The two years since his wife died has seen successful real estate agent Oren Little (Michael Douglas) because one of the grumpiest men alive in the small American town he calls home. From trying to sell over-priced homes to racially vilifying his potential clients and making life one big sad mess for his neighbours it’s all in a day’s work for him.
Then suddenly his life is turned upside down when his son that he has written off years before shows up on his door begging him to look after his granddaughter Sarah (Sterling Jerins) while he is in prison. Oren reluctantly agrees and decides that while he is working he can easily just dump the girl on his long-suffering neighbour Leah (Diane Keaton) who is another one of Oren’s victims.
What you get out of And So It Goes largely depends on what you go into the film expecting it to be. If you are expecting the latest As Good As It Gets (or insert the name of any Jack Nicholson comedy from the past couple of decades here) then you are going to be in for a surprise. Because while And So It Goes teams up screenwriter Mark Andrus (the man who penned the aforementioned As Good As It Gets) and director Rob Reiner (known for classics like Spinal Tap and The Bucket List) this isn’t a film that just goes for over-the-top-comedy. This is a film that decides it can mix and match the genres and have some comedy amongst heartfelt scenes that tug on the heartstrings, much in the same way Andrus’ Life As A House Does.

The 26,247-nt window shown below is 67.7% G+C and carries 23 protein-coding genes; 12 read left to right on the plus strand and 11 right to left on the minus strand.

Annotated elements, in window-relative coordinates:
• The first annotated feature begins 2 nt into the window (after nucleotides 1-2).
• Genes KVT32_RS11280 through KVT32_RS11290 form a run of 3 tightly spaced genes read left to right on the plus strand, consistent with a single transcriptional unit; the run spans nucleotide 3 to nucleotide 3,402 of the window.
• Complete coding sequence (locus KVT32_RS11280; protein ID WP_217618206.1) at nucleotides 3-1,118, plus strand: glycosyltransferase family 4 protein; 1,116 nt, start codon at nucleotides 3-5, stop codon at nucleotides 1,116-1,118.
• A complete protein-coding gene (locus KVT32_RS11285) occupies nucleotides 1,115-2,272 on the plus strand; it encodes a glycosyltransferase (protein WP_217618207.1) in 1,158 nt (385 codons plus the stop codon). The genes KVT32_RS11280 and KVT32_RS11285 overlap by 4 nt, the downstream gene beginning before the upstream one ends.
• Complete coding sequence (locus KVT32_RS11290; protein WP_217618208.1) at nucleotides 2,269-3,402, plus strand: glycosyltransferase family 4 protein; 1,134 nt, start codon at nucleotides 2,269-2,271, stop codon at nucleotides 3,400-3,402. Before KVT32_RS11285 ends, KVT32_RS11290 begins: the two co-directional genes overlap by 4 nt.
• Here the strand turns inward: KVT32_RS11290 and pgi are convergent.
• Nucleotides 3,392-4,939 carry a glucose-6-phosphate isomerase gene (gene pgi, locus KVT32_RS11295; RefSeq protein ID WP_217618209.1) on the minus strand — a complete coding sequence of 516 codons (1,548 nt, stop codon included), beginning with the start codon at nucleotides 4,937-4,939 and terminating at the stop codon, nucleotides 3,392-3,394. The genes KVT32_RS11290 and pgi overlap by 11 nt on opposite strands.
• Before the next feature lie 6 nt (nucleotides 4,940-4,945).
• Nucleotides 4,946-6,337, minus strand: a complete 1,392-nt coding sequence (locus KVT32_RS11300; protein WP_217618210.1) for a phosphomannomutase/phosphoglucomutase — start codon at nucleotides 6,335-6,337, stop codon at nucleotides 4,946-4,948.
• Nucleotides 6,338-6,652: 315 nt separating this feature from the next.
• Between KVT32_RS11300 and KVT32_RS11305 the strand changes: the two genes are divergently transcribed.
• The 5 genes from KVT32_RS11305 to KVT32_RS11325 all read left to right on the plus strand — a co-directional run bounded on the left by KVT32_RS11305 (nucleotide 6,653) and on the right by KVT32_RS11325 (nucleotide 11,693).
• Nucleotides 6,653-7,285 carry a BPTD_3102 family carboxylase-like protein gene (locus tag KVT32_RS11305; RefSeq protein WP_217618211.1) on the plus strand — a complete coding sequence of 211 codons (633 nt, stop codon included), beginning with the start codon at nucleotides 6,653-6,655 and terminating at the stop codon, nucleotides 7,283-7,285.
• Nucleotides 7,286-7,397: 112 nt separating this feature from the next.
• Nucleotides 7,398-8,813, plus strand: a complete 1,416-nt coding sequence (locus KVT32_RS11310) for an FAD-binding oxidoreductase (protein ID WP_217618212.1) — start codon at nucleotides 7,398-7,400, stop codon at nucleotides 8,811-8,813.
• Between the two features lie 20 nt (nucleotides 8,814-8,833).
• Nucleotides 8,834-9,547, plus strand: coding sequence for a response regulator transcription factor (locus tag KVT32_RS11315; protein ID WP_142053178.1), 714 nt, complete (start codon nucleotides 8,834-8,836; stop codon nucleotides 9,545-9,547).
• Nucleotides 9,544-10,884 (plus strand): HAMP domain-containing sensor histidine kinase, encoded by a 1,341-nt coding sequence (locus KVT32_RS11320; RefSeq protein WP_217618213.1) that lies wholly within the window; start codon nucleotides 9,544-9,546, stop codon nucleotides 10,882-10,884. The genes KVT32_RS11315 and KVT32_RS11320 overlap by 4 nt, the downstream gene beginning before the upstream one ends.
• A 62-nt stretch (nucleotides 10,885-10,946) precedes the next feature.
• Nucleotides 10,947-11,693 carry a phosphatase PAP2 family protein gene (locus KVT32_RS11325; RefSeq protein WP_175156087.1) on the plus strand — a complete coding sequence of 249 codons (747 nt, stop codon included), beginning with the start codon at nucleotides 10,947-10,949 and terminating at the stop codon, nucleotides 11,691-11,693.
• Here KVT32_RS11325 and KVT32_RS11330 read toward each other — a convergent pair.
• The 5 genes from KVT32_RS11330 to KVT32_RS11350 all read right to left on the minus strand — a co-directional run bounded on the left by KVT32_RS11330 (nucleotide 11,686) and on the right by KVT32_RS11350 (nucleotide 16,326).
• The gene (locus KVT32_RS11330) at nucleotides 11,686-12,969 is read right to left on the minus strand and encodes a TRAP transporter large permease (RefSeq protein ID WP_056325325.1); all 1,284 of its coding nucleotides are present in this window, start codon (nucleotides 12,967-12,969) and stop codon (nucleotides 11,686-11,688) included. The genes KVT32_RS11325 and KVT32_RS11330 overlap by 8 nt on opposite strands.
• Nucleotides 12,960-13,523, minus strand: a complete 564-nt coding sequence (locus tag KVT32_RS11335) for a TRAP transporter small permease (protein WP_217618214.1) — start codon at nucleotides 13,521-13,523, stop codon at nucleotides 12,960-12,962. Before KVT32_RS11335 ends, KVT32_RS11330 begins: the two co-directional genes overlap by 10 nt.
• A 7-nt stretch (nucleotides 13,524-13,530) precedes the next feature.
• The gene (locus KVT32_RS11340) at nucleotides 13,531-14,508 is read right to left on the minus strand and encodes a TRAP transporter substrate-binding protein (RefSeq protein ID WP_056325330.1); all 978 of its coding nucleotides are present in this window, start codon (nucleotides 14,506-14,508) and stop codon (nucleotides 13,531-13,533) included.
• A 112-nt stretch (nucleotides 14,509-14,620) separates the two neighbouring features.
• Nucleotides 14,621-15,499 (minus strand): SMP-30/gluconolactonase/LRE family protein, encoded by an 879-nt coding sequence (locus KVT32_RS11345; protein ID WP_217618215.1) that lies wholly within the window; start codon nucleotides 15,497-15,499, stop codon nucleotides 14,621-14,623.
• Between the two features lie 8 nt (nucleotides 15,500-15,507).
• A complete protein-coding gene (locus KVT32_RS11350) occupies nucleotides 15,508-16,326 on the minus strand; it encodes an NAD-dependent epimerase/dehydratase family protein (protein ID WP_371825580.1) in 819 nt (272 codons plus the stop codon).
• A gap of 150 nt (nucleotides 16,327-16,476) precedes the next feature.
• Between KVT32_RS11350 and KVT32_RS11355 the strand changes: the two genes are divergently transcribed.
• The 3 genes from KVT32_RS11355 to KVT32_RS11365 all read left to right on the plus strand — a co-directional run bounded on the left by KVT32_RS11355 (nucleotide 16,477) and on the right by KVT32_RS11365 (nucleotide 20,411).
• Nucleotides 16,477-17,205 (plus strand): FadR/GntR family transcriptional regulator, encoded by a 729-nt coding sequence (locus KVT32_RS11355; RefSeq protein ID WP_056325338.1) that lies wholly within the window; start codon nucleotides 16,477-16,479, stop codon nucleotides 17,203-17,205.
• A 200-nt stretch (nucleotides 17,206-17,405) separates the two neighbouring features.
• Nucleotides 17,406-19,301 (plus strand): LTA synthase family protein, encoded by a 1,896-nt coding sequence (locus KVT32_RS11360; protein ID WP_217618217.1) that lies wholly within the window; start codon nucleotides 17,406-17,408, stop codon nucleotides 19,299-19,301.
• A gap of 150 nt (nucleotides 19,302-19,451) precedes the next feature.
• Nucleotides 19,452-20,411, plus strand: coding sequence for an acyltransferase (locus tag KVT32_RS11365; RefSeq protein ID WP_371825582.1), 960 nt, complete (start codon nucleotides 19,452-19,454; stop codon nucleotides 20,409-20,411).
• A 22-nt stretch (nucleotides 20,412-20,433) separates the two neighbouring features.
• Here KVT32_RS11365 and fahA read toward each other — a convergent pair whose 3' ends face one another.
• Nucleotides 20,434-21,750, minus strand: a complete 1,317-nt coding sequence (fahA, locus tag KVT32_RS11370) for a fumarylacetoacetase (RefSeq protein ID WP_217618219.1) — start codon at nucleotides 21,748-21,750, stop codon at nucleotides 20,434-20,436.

The fact that And So It Goes does drift between genres is possibly both its biggest positive and greatest negative all rolled into one. While some audience members may like the fact that the film can one moment show a heart gripping scene of a family ripped apart by drug addiction and then the next moment go for comedy relief with a dog humping a teddy bear others will find this to be a film that loses direction and ends up becoming a chore to watch.
Really though And So It Goes does deserve some cinematic credit. While any schmuck that has only watched a few films in their lifetime will easily work out where the Oren and Leah storyline is heading it is harder to determine where the plots revolving around young Sarah and her father Kyle (Austin Lysy) are going to end up. Sure there are some pretty clumsy attempts of humor throughout the film and some of the smaller roles (including one surprisingly played by Frankie Valli) are wasted, but there are more than enough witty one liners and story turns to keep most audiences members interested.
Most of the time Michael Douglas just seems to be in cruise control as he plays a role that was seemingly written for Jack Nicholson but he does transition well from being a grumpy old curmudgeon to a much brighter human being rather well, while once again reminding audiences that he is more capable of handling comedy when he needs to as well. The real star here though is Diane Keaton who also seems to just breeze through her role most of the time but then hits some great peaks when she reveals a rather nice jazz voice when the script calls her to perform in front of a microphone.
And So It Goes ends up just being a film that certainly can’t be called an awful film but also can’t be described as a memorable film either. It parts its comedy does work, while at other times the film’s journey into family problems also shows that the script wasn’t a complete write-off.
One thing is for sure though this is a film that is going to be enjoyed more by older audience members than the younger ones.
Director: Rob Reiner
Starring: Michael Douglas, Diane Keaton
Running Time: 94 minutes
Release Date: 18th July, 2014